Triplets for The Millionaire - K.C. Crowne
Alright – come on, little guy. Almost got you right where I want you.
I stalked through the forest, silent and swift as the expert hunter I was. I had my prey in my sights.
The little guy in question was a kit fox – the smallest of all fox breeds native to the States. He was long and sand-colored, about the size of a Labrador in the middle of being a puppy and a fully-grown hound. Hell, the fox didn’t actually look too dissimilar from a puppy, with his big eyes and pink tongue that he let hang out of his mouth when he needed to catch a breath.
And I was thankful that catching a breath was finally on his to-do list. I’d been chasing the little bugger through the snow-dusted forests of Colorado for the last hour, and I was ready to go in for the kill.
I took a slow, deep breath of my own, making sure I was good and steady. It was late afternoon, the sun streaming in angled beams through the bare branches of the trees above. We were in the dead of winter with snow still on the ground. The temperature had risen slightly above freezing for the day, so the snow was melting into clear pools that gathered in the dips of the forest floor.
My prey had his eye on one of those clear pools. He stepped gingerly toward one of the puddles on black paws – paws that had caught my attention and made me certain he was just the prey I’d been waiting for. When he reached the edge of the pool, he lowered his furry, angular head and began lapping up the water with quick flicks of his tongue.
Doesn’t get any more perfect that this, I thought. I raised my arm, my eye to the sights. He drank still, ready for me to make my move. After pulling in one slow breath and holding it in my lungs to get my sights straight, I lined up the shot.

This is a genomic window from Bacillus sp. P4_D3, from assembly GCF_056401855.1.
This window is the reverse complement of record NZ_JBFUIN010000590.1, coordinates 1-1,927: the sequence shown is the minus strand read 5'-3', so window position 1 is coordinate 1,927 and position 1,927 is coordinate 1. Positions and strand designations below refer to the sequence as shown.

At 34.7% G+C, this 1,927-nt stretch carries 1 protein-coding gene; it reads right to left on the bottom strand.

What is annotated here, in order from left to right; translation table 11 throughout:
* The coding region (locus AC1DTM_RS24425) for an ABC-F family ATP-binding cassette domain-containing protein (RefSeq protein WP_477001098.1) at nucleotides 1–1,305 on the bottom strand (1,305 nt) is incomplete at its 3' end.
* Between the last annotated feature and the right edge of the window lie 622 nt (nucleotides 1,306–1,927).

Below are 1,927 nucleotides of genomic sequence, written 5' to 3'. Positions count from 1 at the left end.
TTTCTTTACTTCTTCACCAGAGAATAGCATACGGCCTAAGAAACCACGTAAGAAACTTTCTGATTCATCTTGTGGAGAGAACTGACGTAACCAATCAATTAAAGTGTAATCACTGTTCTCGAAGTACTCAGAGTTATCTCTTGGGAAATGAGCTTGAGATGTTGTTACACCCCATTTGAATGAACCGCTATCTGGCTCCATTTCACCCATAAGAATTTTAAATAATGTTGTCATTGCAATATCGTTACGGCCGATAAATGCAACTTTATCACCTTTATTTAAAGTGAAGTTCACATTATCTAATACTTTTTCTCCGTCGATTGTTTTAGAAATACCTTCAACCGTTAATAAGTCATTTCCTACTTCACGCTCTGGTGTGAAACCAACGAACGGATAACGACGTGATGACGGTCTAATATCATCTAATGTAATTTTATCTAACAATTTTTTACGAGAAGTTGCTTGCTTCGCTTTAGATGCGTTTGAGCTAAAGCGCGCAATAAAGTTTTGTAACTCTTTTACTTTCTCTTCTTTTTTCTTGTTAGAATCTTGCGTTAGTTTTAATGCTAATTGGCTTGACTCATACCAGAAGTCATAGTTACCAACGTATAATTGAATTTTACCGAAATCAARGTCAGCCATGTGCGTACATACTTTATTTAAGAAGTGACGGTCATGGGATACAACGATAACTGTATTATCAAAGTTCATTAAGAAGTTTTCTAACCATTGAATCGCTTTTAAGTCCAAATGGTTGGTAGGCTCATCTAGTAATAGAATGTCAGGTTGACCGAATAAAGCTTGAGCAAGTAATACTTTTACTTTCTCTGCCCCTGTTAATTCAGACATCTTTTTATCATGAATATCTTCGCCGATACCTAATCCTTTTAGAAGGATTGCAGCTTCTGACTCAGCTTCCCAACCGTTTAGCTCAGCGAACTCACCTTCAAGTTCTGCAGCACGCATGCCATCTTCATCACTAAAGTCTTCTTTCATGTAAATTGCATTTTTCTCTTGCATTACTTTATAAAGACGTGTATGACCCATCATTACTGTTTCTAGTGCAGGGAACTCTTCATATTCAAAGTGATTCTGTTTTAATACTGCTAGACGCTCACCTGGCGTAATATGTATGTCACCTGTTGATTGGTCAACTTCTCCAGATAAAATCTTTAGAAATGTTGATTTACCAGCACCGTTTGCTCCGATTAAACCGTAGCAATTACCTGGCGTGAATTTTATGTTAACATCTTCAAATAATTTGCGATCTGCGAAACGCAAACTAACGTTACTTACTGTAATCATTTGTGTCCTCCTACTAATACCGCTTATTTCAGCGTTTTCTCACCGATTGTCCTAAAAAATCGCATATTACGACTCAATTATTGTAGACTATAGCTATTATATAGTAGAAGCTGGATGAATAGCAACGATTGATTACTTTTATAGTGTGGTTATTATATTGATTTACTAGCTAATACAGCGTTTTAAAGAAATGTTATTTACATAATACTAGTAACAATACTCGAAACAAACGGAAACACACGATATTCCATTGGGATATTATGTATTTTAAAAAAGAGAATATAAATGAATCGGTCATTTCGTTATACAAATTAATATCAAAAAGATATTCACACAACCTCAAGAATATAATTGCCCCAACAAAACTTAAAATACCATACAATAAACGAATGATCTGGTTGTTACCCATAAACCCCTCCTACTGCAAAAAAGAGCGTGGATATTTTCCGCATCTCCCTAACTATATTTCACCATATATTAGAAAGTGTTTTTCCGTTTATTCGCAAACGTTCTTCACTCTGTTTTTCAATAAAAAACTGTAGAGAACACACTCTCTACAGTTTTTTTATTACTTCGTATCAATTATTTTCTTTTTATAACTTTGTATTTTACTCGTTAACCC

Stay just like that, I thought. Don’t move a muscle.
The shot was so damn perfect that it took all the restraint I had not to smirk and let my cheek rise enough to put my sight at an angle. I kept my composure and slowly, slowly, pulled the trigger.
The shutter of my camera snapped once, twice, three times. I took one photo after another, catching the kit fox in action. He drank more of the water, and I made damn certain to get some photos of him with his tongue out, his black paws curled up under his sleek body.
In the middle of a beautiful shot, I heard a snap-crack in the near-distance. The fox quickly lifted his head from the shimmering water, his eyes in the direction of the noise. I was too much of a professional to get distracted. I kept my sights on the fox, snapping again and again, catching him in the act of running to safety.
As I watched him run, my visioned blurred. The fox turned into a brown, fuzzy mass in my sights, my vision so unclear I couldn’t even make out his black paws.
“Fuckin’ hell.” I rose, letting go of my camera so it dropped to my chest and hung from its neck strap. I pulled off my gloves, the cold air biting my skin, and rubbed my eyes.
I knew it wouldn’t help. It’d been months since my eyes had gone wonky like that, and I knew the only thing that would fix them was time. The scene around me was a blurry mess of white and green, and I turned to sit on the trunk of the fallen Aspen tree I’d been using for cover.
Minutes passed, however, and my vision didn’t clear. I blinked and blinked, trying to focus my eyes. Come on, come on, I thought. If I die in the middle of some forest stumblin’ around blind…
The moment the thought finished, I blinked one more time and my vision returned. Slowly but surely, the blurriness faded as if someone were turning down a dial. Things became clearer, and soon I could make out all the details of the forest scene around me, down to the drops of melted snow hanging off the ends of the branches.
I stood and pulled the zipper of my Canada Goose parka shut, bracing myself against the cold. I blinked a few more times to make sure my vision was clear, a pleased smile forming on my lips when I realized